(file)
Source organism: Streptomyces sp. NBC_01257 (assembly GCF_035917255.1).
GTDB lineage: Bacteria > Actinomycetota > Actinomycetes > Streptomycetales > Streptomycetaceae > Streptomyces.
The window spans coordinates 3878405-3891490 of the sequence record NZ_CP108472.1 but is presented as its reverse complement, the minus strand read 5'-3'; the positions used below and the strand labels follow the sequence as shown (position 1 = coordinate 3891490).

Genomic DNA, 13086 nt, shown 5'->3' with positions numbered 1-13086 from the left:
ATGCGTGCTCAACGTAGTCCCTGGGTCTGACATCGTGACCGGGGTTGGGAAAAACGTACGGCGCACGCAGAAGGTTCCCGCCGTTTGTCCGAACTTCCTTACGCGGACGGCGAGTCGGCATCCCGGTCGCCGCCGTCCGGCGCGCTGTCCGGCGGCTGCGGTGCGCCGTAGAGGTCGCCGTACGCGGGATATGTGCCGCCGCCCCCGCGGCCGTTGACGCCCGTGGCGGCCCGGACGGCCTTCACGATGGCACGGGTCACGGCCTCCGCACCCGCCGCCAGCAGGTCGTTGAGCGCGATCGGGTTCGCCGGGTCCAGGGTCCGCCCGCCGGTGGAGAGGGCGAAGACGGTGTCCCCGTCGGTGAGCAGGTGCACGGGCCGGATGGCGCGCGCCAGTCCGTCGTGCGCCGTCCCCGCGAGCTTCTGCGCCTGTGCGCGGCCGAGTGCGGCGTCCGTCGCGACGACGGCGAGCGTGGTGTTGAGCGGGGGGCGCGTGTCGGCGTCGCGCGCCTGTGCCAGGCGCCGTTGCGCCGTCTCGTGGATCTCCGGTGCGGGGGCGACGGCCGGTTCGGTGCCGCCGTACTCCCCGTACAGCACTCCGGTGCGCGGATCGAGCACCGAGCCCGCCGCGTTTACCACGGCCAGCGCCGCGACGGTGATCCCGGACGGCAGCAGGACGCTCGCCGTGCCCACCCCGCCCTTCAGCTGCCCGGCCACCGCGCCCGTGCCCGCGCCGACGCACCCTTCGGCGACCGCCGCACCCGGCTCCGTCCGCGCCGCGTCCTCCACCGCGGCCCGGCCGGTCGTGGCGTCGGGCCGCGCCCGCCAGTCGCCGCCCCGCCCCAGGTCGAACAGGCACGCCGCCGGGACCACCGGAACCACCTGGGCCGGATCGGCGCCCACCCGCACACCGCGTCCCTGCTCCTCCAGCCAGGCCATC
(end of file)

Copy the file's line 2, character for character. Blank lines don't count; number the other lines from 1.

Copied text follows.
GTDB lineage: Bacteria > Actinomycetota > Actinomycetes > Streptomycetales > Streptomycetaceae > Streptomyces.